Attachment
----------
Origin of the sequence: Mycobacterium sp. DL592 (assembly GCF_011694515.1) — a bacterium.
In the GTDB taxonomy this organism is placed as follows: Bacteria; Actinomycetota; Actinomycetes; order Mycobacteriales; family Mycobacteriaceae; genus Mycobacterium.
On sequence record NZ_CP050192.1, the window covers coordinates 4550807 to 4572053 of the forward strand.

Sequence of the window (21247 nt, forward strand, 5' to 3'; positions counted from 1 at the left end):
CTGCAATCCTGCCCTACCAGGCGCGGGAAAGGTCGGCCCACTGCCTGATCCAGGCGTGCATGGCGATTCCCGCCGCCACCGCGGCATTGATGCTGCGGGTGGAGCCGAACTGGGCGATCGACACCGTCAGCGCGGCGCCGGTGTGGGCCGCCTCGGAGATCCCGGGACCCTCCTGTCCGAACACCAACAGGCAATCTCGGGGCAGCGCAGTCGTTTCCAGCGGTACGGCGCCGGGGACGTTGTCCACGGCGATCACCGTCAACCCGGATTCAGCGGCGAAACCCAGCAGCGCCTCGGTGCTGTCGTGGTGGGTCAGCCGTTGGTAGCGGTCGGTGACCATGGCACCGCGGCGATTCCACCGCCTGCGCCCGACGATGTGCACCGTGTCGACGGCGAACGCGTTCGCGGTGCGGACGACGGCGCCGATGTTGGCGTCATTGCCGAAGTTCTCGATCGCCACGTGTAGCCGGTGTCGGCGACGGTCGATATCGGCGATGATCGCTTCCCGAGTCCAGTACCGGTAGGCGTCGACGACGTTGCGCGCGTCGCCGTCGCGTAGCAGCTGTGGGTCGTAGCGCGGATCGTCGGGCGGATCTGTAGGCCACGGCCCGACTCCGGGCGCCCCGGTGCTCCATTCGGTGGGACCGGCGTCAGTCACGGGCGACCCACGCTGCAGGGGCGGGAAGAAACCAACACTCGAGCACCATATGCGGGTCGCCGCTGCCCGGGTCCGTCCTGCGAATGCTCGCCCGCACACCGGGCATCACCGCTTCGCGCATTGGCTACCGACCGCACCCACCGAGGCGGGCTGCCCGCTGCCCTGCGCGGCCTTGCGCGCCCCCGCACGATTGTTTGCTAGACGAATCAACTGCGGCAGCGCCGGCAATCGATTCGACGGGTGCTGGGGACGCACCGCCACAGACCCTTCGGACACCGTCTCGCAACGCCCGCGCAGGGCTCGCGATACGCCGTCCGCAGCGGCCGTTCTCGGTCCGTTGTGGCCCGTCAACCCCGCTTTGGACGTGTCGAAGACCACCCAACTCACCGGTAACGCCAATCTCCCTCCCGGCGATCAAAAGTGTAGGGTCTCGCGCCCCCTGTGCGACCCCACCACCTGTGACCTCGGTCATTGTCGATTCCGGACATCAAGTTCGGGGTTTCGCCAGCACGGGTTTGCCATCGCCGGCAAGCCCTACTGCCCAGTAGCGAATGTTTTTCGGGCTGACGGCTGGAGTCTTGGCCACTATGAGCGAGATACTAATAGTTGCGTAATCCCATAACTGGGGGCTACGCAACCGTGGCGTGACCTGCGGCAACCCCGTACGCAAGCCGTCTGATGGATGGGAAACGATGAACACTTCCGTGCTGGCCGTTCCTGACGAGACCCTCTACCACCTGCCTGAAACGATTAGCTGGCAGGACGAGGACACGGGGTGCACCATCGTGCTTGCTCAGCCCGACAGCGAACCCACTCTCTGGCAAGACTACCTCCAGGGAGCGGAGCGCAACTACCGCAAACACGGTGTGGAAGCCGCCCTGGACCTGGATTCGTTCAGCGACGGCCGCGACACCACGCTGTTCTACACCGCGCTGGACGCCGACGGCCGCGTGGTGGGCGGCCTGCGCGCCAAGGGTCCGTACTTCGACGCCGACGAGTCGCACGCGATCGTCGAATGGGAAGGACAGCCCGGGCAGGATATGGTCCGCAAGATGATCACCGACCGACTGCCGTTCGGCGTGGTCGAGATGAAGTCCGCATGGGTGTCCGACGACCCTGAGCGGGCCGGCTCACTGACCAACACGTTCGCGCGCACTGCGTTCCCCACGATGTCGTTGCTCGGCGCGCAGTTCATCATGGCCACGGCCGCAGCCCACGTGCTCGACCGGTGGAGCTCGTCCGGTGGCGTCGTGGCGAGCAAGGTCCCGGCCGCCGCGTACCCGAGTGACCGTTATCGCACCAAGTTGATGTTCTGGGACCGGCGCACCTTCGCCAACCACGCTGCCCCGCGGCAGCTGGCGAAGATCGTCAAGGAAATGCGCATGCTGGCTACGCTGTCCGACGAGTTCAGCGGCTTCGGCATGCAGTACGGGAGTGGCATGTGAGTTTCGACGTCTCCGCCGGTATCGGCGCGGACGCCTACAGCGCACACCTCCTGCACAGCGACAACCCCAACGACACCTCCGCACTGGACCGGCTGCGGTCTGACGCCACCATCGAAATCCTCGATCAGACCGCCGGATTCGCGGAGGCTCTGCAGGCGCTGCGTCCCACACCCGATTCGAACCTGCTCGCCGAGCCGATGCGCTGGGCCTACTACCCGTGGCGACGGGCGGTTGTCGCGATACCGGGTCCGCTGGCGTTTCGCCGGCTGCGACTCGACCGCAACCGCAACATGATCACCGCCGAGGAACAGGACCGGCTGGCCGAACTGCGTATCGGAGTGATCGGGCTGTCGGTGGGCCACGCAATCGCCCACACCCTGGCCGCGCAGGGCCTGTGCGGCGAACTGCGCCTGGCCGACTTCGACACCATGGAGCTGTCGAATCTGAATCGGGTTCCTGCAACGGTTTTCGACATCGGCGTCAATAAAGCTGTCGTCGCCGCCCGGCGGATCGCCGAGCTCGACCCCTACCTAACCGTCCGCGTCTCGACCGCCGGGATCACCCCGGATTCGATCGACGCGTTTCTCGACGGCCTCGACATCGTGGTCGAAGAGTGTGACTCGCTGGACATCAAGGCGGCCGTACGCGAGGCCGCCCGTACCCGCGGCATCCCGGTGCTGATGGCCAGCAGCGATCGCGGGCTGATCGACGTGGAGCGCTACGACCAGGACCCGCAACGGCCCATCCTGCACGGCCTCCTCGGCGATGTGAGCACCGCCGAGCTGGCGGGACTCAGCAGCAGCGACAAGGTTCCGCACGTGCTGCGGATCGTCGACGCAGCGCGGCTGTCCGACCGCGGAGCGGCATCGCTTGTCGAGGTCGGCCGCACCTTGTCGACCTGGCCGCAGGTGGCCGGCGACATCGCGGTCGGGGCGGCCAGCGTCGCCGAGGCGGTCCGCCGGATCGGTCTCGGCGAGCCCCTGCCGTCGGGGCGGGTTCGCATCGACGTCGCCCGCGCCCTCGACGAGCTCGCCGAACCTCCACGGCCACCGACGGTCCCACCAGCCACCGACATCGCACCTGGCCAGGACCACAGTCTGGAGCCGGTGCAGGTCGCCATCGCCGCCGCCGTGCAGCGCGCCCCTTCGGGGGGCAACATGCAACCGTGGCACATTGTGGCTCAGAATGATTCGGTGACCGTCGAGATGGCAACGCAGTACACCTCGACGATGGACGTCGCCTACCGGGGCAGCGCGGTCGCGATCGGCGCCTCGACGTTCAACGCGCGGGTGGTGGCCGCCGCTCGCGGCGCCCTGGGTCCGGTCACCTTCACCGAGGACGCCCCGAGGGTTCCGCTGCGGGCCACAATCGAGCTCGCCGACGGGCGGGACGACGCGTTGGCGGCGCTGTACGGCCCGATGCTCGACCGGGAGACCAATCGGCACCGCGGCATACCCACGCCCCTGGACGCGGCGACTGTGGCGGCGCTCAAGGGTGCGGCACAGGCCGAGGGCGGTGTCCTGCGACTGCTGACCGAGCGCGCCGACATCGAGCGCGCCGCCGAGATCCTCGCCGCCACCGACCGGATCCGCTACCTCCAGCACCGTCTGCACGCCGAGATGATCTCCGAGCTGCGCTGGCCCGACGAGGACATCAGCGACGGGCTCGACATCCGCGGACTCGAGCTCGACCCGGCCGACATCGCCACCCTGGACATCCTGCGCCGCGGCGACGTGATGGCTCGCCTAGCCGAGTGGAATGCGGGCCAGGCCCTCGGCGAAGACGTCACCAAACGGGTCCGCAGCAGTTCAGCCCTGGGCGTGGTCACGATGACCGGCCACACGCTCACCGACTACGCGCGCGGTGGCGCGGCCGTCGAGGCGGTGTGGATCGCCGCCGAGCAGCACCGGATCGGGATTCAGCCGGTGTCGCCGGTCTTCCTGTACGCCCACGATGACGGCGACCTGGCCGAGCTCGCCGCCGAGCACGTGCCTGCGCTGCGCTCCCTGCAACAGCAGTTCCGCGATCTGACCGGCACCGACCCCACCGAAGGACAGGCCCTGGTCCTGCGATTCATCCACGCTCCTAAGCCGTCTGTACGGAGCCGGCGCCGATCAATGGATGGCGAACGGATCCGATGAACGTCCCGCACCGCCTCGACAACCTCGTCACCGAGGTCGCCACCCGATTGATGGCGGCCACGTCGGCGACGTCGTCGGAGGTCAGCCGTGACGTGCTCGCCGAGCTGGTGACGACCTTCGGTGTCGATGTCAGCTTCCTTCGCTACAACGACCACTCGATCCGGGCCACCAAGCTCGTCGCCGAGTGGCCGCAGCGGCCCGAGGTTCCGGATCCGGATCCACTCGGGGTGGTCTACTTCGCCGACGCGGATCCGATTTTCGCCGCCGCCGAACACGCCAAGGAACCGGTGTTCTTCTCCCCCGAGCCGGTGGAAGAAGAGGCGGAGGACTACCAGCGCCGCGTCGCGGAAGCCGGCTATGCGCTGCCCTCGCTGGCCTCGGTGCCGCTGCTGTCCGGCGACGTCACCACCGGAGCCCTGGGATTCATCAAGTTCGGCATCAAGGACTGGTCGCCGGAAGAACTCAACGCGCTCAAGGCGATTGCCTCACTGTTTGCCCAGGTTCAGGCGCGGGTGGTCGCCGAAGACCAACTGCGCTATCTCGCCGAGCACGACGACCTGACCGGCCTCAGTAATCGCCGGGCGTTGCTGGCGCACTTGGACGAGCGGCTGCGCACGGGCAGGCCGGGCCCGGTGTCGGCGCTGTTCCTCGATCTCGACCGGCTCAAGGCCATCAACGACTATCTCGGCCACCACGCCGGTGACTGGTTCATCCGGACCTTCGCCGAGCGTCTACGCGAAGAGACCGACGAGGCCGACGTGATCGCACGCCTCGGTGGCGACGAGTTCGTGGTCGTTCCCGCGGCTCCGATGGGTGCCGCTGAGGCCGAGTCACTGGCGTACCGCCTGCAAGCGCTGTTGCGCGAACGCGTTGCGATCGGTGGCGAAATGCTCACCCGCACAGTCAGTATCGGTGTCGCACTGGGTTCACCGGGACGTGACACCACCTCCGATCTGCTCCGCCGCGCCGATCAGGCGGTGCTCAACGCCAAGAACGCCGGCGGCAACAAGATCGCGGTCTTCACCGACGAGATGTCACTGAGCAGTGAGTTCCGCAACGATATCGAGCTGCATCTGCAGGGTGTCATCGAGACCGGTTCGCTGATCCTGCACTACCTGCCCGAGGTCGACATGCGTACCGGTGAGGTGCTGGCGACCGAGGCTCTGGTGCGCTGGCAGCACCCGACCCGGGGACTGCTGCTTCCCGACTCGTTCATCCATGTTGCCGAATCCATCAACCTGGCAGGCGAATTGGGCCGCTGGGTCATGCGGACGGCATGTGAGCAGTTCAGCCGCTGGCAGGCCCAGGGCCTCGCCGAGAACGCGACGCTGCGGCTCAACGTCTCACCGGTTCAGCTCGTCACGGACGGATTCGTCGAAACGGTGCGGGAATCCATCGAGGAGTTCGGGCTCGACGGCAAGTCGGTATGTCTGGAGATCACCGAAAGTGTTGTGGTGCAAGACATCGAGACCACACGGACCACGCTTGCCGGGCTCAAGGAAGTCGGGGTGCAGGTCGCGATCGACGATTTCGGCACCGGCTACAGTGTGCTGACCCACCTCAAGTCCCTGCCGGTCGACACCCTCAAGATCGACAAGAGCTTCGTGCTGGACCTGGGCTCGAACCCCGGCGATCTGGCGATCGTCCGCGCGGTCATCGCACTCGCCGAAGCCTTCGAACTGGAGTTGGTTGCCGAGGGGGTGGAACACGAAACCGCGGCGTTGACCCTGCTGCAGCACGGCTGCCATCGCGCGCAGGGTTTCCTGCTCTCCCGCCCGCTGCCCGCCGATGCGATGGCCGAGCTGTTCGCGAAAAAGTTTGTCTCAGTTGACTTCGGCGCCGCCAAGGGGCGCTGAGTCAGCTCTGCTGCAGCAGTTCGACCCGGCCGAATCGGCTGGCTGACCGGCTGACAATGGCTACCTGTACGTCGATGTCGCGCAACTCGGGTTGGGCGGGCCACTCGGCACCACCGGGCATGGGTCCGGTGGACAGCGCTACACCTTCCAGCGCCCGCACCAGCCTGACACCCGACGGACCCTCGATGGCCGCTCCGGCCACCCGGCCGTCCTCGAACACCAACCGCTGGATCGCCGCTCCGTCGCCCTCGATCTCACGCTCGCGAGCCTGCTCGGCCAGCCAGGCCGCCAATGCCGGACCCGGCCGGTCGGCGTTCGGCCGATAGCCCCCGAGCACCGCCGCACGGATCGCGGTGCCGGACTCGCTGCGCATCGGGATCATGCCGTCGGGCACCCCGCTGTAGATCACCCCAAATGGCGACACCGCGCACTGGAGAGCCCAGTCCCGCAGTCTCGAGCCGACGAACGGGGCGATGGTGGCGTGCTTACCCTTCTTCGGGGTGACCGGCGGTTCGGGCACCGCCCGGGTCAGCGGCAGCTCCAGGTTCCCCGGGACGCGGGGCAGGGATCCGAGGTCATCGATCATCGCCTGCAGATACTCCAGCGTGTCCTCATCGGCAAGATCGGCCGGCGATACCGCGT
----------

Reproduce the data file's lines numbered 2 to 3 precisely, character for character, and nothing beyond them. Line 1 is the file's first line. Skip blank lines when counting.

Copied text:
In the GTDB taxonomy this organism is placed as follows: Bacteria; Actinomycetota; Actinomycetes; order Mycobacteriales; family Mycobacteriaceae; genus Mycobacterium.
On sequence record NZ_CP050192.1, the window covers coordinates 4550807 to 4572053 of the forward strand.